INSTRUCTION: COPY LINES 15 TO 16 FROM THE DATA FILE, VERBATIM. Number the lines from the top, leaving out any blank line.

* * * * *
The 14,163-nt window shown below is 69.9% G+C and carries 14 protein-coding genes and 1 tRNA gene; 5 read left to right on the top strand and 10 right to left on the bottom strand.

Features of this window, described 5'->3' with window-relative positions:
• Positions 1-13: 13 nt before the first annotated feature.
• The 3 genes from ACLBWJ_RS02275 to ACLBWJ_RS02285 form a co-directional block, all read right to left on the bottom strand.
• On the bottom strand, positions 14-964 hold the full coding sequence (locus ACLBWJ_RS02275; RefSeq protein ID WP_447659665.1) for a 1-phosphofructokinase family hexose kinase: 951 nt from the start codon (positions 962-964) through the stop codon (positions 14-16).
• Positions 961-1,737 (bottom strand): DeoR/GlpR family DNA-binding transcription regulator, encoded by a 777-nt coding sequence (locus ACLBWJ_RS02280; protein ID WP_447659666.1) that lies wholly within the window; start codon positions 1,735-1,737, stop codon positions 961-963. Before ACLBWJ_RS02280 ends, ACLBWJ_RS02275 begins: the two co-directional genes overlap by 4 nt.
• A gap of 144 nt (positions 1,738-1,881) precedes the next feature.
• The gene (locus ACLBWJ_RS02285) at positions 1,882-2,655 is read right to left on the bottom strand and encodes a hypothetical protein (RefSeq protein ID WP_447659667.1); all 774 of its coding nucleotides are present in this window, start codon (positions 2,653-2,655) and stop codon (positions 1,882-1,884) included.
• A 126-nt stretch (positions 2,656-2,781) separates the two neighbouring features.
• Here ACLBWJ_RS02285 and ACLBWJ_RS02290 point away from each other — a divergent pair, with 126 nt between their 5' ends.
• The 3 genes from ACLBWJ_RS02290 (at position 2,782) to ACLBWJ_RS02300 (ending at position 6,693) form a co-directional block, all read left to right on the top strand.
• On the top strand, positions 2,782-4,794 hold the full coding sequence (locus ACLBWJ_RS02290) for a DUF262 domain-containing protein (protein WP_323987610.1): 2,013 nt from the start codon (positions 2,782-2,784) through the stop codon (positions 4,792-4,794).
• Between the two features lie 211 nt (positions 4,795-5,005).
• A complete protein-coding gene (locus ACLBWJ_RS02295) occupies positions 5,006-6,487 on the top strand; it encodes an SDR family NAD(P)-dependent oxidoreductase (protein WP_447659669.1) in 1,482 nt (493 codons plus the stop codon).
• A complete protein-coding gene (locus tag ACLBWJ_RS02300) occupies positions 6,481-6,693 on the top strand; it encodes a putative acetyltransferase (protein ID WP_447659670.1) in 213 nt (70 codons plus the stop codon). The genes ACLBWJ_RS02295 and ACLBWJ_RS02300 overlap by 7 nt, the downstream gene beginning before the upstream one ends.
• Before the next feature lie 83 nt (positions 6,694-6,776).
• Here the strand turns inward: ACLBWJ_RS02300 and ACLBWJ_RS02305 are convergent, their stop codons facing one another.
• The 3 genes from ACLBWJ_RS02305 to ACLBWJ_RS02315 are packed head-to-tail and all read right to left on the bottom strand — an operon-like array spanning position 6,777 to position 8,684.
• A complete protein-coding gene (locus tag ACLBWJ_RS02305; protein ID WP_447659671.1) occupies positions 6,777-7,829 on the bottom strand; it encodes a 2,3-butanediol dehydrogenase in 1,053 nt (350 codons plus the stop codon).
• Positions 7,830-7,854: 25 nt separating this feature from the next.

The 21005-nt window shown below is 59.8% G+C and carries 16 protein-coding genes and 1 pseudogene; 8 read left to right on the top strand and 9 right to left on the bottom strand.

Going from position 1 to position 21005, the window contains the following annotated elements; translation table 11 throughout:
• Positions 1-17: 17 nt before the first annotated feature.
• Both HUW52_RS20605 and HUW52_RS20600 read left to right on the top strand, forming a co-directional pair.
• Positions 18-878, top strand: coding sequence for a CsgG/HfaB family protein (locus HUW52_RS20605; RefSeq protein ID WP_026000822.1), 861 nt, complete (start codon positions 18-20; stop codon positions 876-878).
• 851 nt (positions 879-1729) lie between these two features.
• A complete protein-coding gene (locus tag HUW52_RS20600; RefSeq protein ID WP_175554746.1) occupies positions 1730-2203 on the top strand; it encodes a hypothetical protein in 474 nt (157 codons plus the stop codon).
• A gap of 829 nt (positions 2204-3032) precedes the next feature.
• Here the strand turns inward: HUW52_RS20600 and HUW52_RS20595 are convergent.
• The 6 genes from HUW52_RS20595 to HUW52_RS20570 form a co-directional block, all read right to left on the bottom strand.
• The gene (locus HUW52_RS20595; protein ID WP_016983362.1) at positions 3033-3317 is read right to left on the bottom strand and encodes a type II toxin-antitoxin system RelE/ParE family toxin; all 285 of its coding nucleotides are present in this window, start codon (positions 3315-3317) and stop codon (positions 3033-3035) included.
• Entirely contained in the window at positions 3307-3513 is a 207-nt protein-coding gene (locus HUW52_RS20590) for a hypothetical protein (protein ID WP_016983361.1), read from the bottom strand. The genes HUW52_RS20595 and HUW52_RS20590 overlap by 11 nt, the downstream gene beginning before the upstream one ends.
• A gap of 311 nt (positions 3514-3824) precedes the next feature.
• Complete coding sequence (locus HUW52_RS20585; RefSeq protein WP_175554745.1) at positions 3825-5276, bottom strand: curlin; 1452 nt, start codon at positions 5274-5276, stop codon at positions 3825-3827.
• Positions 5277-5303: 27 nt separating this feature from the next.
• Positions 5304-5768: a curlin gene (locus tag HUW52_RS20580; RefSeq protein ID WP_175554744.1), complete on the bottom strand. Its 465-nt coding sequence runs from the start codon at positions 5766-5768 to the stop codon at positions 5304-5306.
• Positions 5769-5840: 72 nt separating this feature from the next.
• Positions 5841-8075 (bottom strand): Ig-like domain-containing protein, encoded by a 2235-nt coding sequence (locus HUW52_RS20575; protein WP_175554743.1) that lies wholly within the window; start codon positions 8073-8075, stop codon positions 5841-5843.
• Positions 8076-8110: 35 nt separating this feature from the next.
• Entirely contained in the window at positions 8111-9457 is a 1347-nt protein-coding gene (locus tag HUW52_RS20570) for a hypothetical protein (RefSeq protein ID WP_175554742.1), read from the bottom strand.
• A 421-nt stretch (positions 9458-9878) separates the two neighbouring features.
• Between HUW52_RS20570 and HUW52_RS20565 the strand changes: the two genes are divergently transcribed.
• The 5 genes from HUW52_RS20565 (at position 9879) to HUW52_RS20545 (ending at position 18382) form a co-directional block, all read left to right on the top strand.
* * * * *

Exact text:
• A complete protein-coding gene (locus tag ACLBWJ_RS02300) occupies positions 6,481-6,693 on the top strand; it encodes a putative acetyltransferase (protein ID WP_447659670.1) in 213 nt (70 codons plus the stop codon). The genes ACLBWJ_RS02295 and ACLBWJ_RS02300 overlap by 7 nt, the downstream gene beginning before the upstream one ends.
• Before the next feature lie 83 nt (positions 6,694-6,776).